A 50 turbine wind farm will devastate the landscape for miles around and due to low frequency vibrations making it impossible for wildlife and humans to live comfortably in their immediate vicinity without suffering ill-effects (if indeed animal species can survive at all). If, on the other hand, a 1,000 acre area - the size of a good-sized New York State farm and a lesser area than the turbines take up, were covered in solar panels in a place like Nevada or California - the amount of energy that would be generated, nearly 13,000 megawatts/day, would be far more than a wind farm placed in an area of low wind energy, such as central NY. No animals would be killed in this venture, there would be no low frequency noise, no negative visual impact, no drop in property value, no disproportionate tax burden on surrounding landowners, no million-dollar repairs too costly for a municipality to undertake should the company disappear, no 14,000 birds and bats killed due to it, no disruption of the mating/birthing cycle for other mammals (as studies have shown for wind turbines in England), no spike in energy production - just good, sustained, clean energy. And best yet, such projects can be undertaken by townships themselves and not just the big business corporations and foreign oil interests who are backing the wind turbine fiascos. Compare these figures again: 13,000 megawatts/day = 4,745,000 megawats per year with a single solar farm in Nevada v. 125 megawats from a windfarm at maximum capacity which can't be achieved, and only 31.25 megawats possible annually in central New York. The solar wind farm, which hurts no animals, which doesn't have broken blades that can hurl 1/2 a mile and has no hydraulic fluid that can be spewed (as a broken turbine did recently), at 4,745,000 megawats per year can power 18,980,000,000 v. 12,500 homes (using the central NY wind figures). Good grief, Mr. Orr, how can people with a straight face ever promote wind farms?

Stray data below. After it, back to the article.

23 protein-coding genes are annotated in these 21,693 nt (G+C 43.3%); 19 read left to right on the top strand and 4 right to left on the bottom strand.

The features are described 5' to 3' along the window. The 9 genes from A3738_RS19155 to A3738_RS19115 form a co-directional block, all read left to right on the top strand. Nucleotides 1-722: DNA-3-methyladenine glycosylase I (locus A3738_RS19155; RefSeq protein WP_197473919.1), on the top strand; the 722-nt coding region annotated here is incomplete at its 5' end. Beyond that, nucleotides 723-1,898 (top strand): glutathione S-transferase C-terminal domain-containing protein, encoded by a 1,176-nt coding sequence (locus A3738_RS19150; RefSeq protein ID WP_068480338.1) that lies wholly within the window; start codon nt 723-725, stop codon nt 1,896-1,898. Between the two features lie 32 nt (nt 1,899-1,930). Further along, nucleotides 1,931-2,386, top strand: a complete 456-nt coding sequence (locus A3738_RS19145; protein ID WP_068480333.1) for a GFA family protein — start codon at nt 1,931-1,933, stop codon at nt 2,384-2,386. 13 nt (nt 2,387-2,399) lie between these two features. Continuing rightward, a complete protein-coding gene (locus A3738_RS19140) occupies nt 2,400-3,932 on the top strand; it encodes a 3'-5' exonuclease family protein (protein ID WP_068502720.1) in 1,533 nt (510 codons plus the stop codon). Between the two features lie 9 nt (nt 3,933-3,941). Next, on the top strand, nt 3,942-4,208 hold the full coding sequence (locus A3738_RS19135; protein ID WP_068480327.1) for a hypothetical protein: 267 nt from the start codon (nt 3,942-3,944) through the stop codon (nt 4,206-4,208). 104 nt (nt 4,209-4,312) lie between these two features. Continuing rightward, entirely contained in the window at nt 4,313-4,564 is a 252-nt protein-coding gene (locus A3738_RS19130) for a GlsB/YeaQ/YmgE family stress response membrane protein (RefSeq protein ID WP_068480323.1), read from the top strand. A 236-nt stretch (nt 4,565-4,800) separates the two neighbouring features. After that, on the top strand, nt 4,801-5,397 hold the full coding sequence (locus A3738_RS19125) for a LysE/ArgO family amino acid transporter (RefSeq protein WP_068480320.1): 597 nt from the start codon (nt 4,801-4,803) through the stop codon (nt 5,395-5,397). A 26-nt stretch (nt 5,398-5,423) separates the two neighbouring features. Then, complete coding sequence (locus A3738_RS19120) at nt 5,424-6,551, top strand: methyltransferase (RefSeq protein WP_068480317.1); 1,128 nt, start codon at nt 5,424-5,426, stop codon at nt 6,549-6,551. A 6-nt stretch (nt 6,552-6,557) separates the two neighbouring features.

In the meantime, let's hope that you are telling your readers to do their part in cutting energy consumption and to think twice before they turn on the air conditioning (in New York state!!), put up the halloween lights and christmas lights, furnish tvs in every room of the house, crank the winter heat up to 70+ and do a daily laundry instead of the weekly laundry our mothers used to do in the 1950s. Insulate homes, demand that the government dispense funds to the people for this purpose instead of to a few select corporations whose electric scams (judging by Cohocton whose electricity is not even hooked into the grid!) are making them rich while the rest of us shoulder their burden. And you can bet one more thing, Mr. Orr - wind turbines aren't going to be put up in the Hamptons, they are going to be put up in poor, rural areas of Upstate New York whose farmers are being asked to give up the surface rights to their land for the next half century or more, who then suffer ill effects from flicker and low frequency noice (known as "wind turbine syndrome"), whose property values plummet so that they can't even find buyers for their land if they wanted to, who can't so much as expand a barn for the next half century because the rich turbine companies won't let them, and who are truly going to be in a jam (many of whom, like those at Cohocton, haven't even been paid yet) while journalists sing the praises of wind companies in a classic "rich prey on the poor" scenario. Wind turbines will never be put in the Hamptons.


Lee Miller